|R. I. P.|
It happens a whole lot more than it used to, but that's not news--for me or anyone else my age. I'm on the street somewhere or in a restaurant or, like Saturday, in a grocery store, and suddenly, without due warning, I've got to pee. Just had a physical, blood test, most of the whole nine yards--I'm fine. Don't be worrying. But more often than not these days, suddenly what matters more than anything is that I find a bathroom.
Saturday I was hunting down bulk granola in Hy-Vee when some switch got turned on inside. It's not as if I can simply wait it out. When you got to, you got to. So, looking for relief, I followed the outside walls of this massive grocery store and found nothing. Once upon a time it may have been an embarrassment for me to ask. No more. No sweat.
Two kids--16 barely, I'm sure--are stacking a thousand cereal boxes. Now Hy-Vee puts employees' portraits on their trucks, for pete's sake--the chain wants to be known for their helpful help. Most people in the region know the tune to "a friendly smile in every aisle." One of these cereal-packing kids is not only campaigning for employee of the month, he's bucking for Eagle Scout at the same time because he as much as takes my hand and brings me there, even though I'm not wielding a walker. That kind of sweetness was unnecessary, but then to him I probably looked more than a little ancient.
Just off the bakery is a hallway where there are two water closets, two doors, both marked simply "Rest Room." They're right beside each other. Two of them. You have a choice. Neither is "gendered." I got to go. I choose the first. Door's not locked. I go in. Case closed.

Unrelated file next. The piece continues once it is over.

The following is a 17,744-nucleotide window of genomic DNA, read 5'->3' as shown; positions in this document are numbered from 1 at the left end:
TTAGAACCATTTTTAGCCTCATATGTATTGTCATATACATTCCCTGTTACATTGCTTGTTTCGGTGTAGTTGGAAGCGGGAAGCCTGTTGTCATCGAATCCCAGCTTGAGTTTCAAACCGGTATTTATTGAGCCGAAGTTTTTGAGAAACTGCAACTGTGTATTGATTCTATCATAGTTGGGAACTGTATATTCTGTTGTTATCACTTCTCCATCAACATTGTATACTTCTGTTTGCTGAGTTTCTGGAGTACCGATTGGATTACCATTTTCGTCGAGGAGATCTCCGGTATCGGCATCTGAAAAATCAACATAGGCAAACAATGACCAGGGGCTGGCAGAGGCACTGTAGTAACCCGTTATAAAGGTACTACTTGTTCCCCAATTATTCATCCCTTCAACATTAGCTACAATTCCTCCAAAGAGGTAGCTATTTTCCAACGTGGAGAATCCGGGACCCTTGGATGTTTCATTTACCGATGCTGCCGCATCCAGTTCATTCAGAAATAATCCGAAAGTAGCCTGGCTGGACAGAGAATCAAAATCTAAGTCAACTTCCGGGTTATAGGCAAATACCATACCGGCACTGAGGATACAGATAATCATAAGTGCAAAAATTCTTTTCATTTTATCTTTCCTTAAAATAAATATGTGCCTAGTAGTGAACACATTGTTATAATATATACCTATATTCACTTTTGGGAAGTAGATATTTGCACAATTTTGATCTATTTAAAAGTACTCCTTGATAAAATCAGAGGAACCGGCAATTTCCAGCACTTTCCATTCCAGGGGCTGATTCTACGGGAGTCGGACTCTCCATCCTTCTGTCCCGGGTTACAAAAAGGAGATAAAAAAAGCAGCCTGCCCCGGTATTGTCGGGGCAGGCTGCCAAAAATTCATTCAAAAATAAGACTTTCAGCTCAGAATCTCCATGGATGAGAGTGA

Right then, I couldn't help feeling sorry for Kohler Company, Kohler, Wisconsin, although they don't need my sympathy and never have. If Hy-Vee is the new normal, Kohler will be turning out far fewer urinals in the future, and someone's going to be out of a job. As you can likely guess, there warn't no urinals in that Hy-Vee "Rest Room," which means the next customer to stop by could well have be someone named Rosanna.
The American Family Association, who knows more about fear than almost anyone on the planet, has determined that the good Christian people of this nation should boycott Target stores because Target has made it clear that everyone can use the restrooms in their stores. They're not going to station one of their red-t-shirted employees beside the john to check your and my genitalia.
No good Christian people were protesting or handing out leaflets near the Hy-Vee grocery pickup when I walked in, although I'd bet even money that lots of the customers last Saturday afternoon were buying buns and hamburger for Sunday dinner after church the next morning. This was Sioux Falls, not Sodom.
Maybe some righteous South Dakotan should write the sanctified few at the American Family Association to let them know that the only choice I had when I had to pee in the east side Hy-Vee was between two "Rest Rooms," no gender distinctions. Can you imagine? Right here in the Heartland. If the AFA knew, they'd be asking for a Hy-Vee boycott too.
When so much heat rises from something that's really never been a problem, someone somewhere is blowing a lot of hot air.